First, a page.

Seneca Valley senior's project a cut above the rest
Seneca Valley senior Corey McCoy tackled a graduation project that looked like something out of a Steven Spielberg movie.
McCoy, 18, who built a remote controlled lawnmower, wasn't interested in constructing a device that was all show but no substance. With the power to carry several hundred pounds, a hairpin-turning radius, a full-sized mower deck and a receiver and transmitter that will operate from up to 100 yards away, the result is something unique – Mowbot.
McCoy's interest in such a project was sparked during his sophomore year when he took Stephen Wolfe's robotics class at Seneca Valley.
“I love to build things,” said McCoy, who has already been accepted to Penn State but is waiting to hear from his first choice, Maine Maritime Academy, where he would like to study petroleum engineering. “Mr. Wolfe was my mentor on the project and I owe a lot to him.”
McCoy and Wolfe would often discuss the design. Mowbot took nearly five months to create. Wolfe has been amazed by how the enterprising student absorbs knowledge.
“Most kids want a cookbook type of project with the steps all laid out for them,” Wolfe said. “That's not what Corey wanted at all. He wanted to challenge himself.”
The invention, which uses two motors from an electric wheelchair, has enough power to handle even the most stubborn terrain. He already has plans on using his existing design to create a yard machine that could work as a remote controlled snowplow, seeder, and even a wheelbarrow that can dump its contents.
“I really enjoy robotics, and whether it's a career or not, I think it will always be something I am involved with,” said McCoy, who works two part-time jobs to pay for his project. “I think the elderly or a disabled person could benefit from using it.”
McCoy didn't simply build this to get credit for his graduation project, he did it because he loves to acquire new skills and then apply those skills to something tangible, his teacher said.
“Corey is the kind of person that I can see doing anything he wants to,” Wolfe said. “He will do great things in his life. He is smart, driven and an all-around great young man. His parents brought him up right.”
Wolfe went on to say that officials at Seneca Valley deserve a lot of credit for having the foresight to spend some money to get technology classes into the district. McCoy is proof that the investment was worth it.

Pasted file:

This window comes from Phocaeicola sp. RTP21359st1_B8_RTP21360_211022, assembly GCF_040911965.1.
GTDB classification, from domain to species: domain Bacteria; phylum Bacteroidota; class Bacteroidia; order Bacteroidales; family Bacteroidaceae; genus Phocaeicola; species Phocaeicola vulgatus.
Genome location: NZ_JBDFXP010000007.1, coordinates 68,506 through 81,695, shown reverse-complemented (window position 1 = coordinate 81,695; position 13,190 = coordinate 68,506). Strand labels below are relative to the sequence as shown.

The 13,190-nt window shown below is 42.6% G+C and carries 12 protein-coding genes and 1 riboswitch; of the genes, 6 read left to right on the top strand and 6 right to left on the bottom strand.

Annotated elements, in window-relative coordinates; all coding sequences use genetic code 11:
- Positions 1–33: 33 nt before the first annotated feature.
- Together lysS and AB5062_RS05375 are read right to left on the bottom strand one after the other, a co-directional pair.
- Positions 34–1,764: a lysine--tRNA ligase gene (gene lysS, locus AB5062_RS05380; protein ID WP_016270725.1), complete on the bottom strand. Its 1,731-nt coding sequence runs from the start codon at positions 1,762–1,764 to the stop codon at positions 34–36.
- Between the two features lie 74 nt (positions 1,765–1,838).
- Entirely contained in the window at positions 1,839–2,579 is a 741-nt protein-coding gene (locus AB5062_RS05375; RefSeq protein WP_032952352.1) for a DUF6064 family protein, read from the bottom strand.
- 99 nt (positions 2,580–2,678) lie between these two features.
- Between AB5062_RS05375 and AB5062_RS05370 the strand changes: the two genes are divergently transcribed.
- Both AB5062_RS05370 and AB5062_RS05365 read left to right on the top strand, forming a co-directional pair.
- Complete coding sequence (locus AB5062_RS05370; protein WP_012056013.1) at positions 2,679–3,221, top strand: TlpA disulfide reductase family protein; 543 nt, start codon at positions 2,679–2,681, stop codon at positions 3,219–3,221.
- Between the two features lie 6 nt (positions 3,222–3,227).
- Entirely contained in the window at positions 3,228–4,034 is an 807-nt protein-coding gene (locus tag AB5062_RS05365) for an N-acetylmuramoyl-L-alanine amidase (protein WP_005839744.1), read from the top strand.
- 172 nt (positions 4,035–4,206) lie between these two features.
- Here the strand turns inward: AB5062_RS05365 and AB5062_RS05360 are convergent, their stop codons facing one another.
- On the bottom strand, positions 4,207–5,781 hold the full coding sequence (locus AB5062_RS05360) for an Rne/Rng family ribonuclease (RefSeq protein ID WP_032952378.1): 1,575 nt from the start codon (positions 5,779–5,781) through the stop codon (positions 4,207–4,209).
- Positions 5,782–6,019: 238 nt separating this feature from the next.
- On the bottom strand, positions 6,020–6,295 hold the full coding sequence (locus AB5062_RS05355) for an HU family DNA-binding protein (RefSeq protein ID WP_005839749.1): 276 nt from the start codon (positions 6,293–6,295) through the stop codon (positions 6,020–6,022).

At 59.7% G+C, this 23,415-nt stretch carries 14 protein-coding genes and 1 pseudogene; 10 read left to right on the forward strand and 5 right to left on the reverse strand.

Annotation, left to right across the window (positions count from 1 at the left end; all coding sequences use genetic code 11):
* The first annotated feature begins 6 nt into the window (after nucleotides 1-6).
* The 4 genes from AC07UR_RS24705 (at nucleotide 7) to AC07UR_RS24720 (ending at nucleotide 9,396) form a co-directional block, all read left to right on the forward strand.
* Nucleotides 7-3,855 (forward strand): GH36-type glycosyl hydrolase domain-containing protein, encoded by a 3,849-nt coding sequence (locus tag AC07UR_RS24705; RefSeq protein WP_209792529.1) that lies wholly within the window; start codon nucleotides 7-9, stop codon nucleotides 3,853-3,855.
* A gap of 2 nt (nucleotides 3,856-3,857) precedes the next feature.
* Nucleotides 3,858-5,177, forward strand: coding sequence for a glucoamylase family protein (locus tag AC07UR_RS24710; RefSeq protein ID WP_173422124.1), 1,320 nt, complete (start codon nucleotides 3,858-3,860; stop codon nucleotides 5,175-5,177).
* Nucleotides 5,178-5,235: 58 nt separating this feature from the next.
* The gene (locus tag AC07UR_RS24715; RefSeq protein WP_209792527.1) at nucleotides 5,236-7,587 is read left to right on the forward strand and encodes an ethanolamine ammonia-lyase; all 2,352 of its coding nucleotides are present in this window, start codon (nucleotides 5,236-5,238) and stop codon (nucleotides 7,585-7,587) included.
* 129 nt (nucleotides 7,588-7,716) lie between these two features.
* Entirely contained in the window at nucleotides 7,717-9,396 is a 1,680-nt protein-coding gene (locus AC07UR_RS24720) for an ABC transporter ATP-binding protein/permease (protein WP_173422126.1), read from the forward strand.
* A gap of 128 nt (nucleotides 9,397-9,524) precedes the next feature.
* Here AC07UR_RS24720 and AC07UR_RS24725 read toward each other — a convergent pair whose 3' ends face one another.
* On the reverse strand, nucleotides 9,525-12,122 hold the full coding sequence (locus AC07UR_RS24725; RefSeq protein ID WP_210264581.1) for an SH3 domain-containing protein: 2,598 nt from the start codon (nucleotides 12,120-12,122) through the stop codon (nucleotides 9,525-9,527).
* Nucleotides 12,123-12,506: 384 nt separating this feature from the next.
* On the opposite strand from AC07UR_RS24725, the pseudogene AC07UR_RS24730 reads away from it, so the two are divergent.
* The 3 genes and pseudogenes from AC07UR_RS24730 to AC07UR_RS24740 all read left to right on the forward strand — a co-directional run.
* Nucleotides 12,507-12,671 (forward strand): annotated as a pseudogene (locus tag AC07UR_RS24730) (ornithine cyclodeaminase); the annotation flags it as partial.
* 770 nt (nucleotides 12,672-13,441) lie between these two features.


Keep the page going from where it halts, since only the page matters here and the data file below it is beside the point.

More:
“I learned how to do a lot of this in classes at Seneca Valley. Along with Mr. Wolfe, Mr. (Joseph) Logsdon taught me a lot about engineering and Mr. (Joseph) Ehrenberger showed me how to weld,” said McCoy, who is also an Eagle Scout from Troop 344.
In February, McCoy will take part in the STEM Fair with his invention and is slated to receive a small grant from the district to help fund improvements he has planned for his device.
As for the future of Mowbot, McCoy won't rule anything out. For now, he plans to continue working on improving his design. But don't be surprised to someday see one of McCoy's inventions for sale in a retail store.
“A student like Corey makes choosing this profession all worthwhile for me,” Wolfe said. “He's a stand-out student. He's the kind of young man you will just never forget.”
David McElhinny is the North Bureau Chief with Trib Total Media. He can be reached at 724-772-6362 or at firstname.lastname@example.org.
Show commenting policy
TribLive commenting policy
You are solely responsible for your comments and by using TribLive.com you agree to our Terms of Service.
We moderate comments. Our goal is to provide substantive commentary for a general readership. By screening submissions, we provide a space where readers can share intelligent and informed commentary that enhances the quality of our news and information.
While most comments will be posted if they are on-topic and not abusive, moderating decisions are subjective. We will make them as carefully and consistently as we can. Because of the volume of reader comments, we cannot review individual moderation decisions with readers.
We value thoughtful comments representing a range of views that make their point quickly and politely. We make an effort to protect discussions from repeated comments either by the same reader or different readers.
We follow the same standards for taste as the daily newspaper. A few things we won't tolerate: personal attacks, obscenity, vulgarity, profanity (including expletives and letters followed by dashes), commercial promotion, impersonations, incoherence, proselytizing and SHOUTING. Don't include URLs to Web sites.
We do not edit comments. They are either approved or deleted. We reserve the right to edit a comment that is quoted or excerpted in an article. In this case, we may fix spelling and punctuation.
We welcome strong opinions and criticism of our work, but we don't want comments to become bogged down with discussions of our policies and we will moderate accordingly.
We appreciate it when readers and people quoted in articles or blog posts point out errors of fact or emphasis and will investigate all assertions. But these suggestions should be sent via e-mail. To avoid distracting other readers, we won't publish comments that suggest a correction. Instead, corrections will be made in a blog post or in an article.
- Digital Age reboots foreign language instruction in Western Pa. schools
- South Park middle school project will require student relocation
- Wilkinsburg Black History Month dinner to benefit young entrepreneurs
- Moon Area hires security company for second consultation
- Dormont to ease parking crunch once auto dealer vacates lot
- Cheaper gas a boon for road projects in Western Pennsylvania
- Mt. Lebanon residents reportedly plan private deer hunt
- Bethel Art Guild tweaks name to eliminate ‘old bag’ stigma
- North Allegheny teen eager to serve
- Findlay manager Gary Klingman to retire after 26 years